That really is the question when you’re pasturing horses. Do you plant trees for shade for your horses and if so, what kind?
The typical bucolic scene of a horse farm is expected to include ancient giants their bending leafy branches toward the ground and your equine friends grazing happily beneath. It’s a lovely idea. Let’s look at the reality.
Trees can actually become a hazard to your horses in the pasture. If you live in an area with frequent thunderstorms with lightning that reaches the ground (which it often does), you don’t want your horses doing what comes naturally and gathering under a big tree during a storm.
Seventy percent of humans survive lightning strikes but it’s usually fatal for horses. They’re unlikely to be found quickly after a strike and it’s difficult to apply CPR to a horse. For this and other reasons, fencing trees off in the pasture is a good idea.
Another reason is so your horse does not chew on the bark. Some trees are toxic to horses (e.g., red maple, cherry trees, and black walnut). A good choice, for aesthetic and equine reasons, is a weeping willow. The horse can get under the branches not only for shade but to get away from flies.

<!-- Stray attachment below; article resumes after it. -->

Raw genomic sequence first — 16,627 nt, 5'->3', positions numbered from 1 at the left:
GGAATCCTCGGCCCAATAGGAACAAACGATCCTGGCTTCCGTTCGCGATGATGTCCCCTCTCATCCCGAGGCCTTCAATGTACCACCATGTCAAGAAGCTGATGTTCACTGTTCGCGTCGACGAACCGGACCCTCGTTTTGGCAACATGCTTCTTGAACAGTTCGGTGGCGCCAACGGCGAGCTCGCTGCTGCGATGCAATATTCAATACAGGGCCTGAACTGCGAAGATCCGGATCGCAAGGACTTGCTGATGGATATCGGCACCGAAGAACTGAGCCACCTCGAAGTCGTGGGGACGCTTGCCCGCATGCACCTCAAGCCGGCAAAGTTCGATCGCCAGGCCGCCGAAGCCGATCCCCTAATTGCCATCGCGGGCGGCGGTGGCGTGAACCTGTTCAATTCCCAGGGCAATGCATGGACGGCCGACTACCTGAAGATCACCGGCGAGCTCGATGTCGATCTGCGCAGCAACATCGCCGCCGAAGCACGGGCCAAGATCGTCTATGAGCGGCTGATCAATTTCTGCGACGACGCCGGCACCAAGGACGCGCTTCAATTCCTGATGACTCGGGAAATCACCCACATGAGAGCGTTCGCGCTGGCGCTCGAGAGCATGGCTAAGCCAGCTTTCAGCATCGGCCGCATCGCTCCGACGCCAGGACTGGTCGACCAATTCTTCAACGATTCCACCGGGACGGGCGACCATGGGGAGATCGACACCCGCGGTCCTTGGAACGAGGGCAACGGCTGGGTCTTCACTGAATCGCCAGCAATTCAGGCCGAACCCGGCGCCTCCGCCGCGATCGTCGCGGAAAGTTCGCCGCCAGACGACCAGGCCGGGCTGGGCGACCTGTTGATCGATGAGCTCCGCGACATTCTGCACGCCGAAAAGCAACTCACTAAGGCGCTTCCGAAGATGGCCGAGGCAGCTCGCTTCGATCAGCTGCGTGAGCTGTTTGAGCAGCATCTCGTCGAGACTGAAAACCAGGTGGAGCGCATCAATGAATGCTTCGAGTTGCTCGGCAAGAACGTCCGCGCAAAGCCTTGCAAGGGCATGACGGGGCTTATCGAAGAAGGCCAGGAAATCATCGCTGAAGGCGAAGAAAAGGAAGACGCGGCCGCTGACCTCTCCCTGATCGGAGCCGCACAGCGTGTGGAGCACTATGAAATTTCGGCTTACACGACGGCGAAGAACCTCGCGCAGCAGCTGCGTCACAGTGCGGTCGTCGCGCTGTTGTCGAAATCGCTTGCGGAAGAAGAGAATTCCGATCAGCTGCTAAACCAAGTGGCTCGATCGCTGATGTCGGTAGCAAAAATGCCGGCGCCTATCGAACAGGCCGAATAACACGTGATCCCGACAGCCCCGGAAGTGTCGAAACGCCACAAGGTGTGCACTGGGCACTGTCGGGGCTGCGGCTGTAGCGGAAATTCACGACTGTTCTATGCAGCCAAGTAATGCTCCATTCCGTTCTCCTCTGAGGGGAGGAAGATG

Whatever you choose to plant, make sure it is disease-free, pest-free, and adapted to the soil type in your pasture. When you plan your planting, make sure you have a water source nearby or get a water bag that drips H2O onto the root line.
It’s not just in the pasture that most of us consider shade trees. You might want them to shade the roof of the barn or to shade a paddock. Keep in mind the potential for fire in your area. You don’t want to give fuel to a range fire or forest fire or allow fuel to lay on the ground drying out near equine areas.
Ideally you’ll plant something that is not too big but provides shade and doesn’t drop tons of leaves into your barn’s gutters.
Keep the trees’ full-growth characteristics in mind as well. Drives should be kept free of low-hanging branches so they’re not snapped off when that double semi of hay comes to deliver. There are a number of columnar trees that make a good choice for lining long drives.
When it comes time to plan a pasture, barn, or paddock area for your horses, remember that a tree is not just a tree when it’s growing where your horses live.